Premiere Elements follows a near-identical approach to Photoshop in that it costs essentially the same and uses a similar, stripped-back interface. Like Photoshop it also lets you use Revel, Adobe’s online media storage tool. The idea is that you can upload media from your portable devices like iPhones and iPads and pull it down to your Mac or PC to work on it. Similarly you can create albums and movies designed to work on those devices and upload them to Revel. It’s a bit like Photo Stream, except it works with video too. Since so many people shoot on iOS devices now this is pretty handy.
Guided mode contains some animated help tutorials to explain how to achieve common tasks.
Again, Quick mode lets you stitch together footage quickly and easily with a minimum of fuss. Guided mode has more interactive qualities here, with animated step by step guides that show you how to do things like trimming, adding transitions, titling, narrating and creating motion graphics. These are invaluable for less experienced users and on the whole Premiere handles things very well. It’s not likely to start blinding you with science.
Expert mode is again more familiar to experienced users, with a more conventional multi-layered timeline letting you arrange and edit video and audio clips. Right clicking on media in the timeline provides quick access to important tools and you can import media simply from the Organizer app, from a webcam or any other connected digital device. There are some new effects available so you can make your clips look like old film, like cartoon graphics and generally mess about with the speed, colour and overall appearance of footage. You get 50 musical scores supplied, and Premiere is smart enough to be able to trim these to fit your project. It’s a nice touch and can lend a more personalized feel to a movie.
There are some more advanced tools on offer here such as a separate audio mixer for dealing with music and voiceover.
There’s animated titling of course as well as clever stuff like subject tracking so you can make graphics follow people on screen, and optional automation of footage correction to get rid of things like camera shake. These aren’t flawless but they do a decent job of compensating for poorly lit or shot footage. When it comes time to export your project you can choose from presets for a private web album, social websites, burning to disc or playback on a computer or mobile devices. Within each is a range of options for quality and size, so you will be able to target your files effectively.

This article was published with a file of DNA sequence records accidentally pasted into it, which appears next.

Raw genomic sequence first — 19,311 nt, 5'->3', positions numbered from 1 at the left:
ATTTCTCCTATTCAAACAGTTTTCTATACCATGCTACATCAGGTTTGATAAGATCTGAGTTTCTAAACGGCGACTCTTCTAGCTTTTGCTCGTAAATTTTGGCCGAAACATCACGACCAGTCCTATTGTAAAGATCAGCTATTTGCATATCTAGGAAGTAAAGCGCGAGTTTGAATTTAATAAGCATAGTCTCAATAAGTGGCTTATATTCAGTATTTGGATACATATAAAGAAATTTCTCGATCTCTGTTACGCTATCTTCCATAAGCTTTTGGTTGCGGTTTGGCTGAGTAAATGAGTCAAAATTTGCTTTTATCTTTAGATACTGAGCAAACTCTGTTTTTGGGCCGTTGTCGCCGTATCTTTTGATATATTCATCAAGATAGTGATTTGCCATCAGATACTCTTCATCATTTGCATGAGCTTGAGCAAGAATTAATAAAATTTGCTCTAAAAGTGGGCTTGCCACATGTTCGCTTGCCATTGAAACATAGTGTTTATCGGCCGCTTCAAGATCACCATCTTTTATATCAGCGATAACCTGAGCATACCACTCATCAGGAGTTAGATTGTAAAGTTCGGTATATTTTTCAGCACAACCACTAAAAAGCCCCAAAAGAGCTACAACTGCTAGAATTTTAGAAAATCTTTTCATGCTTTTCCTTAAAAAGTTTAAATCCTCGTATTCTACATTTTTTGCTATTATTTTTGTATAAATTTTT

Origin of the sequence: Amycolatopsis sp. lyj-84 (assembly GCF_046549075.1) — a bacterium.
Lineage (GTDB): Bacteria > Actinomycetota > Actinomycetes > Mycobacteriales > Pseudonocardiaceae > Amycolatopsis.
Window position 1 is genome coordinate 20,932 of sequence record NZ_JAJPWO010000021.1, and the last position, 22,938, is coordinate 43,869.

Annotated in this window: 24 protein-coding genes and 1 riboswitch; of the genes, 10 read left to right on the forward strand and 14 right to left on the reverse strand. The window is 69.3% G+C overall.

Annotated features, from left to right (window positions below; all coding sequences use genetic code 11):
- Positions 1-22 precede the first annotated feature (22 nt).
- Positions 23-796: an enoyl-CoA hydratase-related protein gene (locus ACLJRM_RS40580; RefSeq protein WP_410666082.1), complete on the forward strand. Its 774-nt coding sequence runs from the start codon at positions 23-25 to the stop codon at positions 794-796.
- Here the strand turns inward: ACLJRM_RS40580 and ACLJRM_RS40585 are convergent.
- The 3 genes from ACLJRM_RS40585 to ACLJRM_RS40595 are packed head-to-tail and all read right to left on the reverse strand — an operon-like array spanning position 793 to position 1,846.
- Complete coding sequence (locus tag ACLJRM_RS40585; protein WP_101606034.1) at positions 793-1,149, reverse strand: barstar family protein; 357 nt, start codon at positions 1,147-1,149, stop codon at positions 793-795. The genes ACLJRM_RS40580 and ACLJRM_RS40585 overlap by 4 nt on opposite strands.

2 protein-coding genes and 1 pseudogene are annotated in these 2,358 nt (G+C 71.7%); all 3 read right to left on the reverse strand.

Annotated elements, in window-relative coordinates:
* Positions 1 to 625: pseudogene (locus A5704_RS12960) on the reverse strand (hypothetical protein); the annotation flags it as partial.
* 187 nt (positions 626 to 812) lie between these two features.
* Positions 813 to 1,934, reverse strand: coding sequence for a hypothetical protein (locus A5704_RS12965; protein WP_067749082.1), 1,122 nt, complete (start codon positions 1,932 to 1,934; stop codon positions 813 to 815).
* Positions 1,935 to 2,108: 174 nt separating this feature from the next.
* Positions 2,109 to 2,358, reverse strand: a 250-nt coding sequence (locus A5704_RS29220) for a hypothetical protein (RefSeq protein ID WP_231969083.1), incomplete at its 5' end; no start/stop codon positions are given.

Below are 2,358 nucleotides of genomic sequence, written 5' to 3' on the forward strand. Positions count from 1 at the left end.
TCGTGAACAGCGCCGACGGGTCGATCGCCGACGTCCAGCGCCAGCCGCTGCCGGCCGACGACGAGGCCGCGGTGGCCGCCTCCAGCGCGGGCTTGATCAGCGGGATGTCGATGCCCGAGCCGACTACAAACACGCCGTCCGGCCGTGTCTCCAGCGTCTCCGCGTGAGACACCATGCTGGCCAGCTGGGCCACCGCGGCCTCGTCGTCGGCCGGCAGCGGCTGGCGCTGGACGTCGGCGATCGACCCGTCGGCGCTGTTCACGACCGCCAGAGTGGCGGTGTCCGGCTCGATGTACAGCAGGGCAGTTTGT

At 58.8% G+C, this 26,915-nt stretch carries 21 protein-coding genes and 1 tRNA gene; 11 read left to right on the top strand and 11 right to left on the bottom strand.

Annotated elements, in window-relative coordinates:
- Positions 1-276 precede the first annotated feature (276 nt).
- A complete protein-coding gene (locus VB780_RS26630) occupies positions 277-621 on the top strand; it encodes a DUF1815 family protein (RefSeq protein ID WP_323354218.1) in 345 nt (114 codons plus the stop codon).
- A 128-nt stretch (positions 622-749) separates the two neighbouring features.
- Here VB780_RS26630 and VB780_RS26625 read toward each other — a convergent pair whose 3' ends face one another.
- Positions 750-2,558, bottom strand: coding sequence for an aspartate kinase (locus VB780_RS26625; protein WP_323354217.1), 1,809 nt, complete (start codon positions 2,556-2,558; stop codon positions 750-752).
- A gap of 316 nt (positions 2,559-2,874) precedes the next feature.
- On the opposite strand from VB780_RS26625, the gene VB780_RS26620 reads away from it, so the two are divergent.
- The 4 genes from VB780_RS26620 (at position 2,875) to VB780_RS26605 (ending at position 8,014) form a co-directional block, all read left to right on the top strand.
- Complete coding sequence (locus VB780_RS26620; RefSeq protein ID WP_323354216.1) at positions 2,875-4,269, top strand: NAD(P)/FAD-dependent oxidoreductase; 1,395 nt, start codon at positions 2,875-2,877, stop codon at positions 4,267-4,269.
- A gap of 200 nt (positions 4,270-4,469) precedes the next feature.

Users of Premiere CS might recognise the contextual menu as found in Elements…
Premiere Elements 12 aims to take the mystery out of working with digital video and it generally does that well. It supports most any footage you can throw at it and makes it easy to add things like film looks, animation, voicover and music, and export the whole thing to the destination medium of your choice. As with Photoshop you can use it in a basic way or a more advanced way, when you will see many of the tools from the full version of Premiere appear. It’s really not much like iMovie or Final Cut Pro : for one thing it has a more conventional approach to editing in a linear fashion, and it simplifies the use of effects and animation. Premiere Elements is a great introduction to the world of video editing and used correctly can help you get really good results without having to necessarily be an expert in the field. It hides the complex stuff away for the most part, letting you focus on being creative.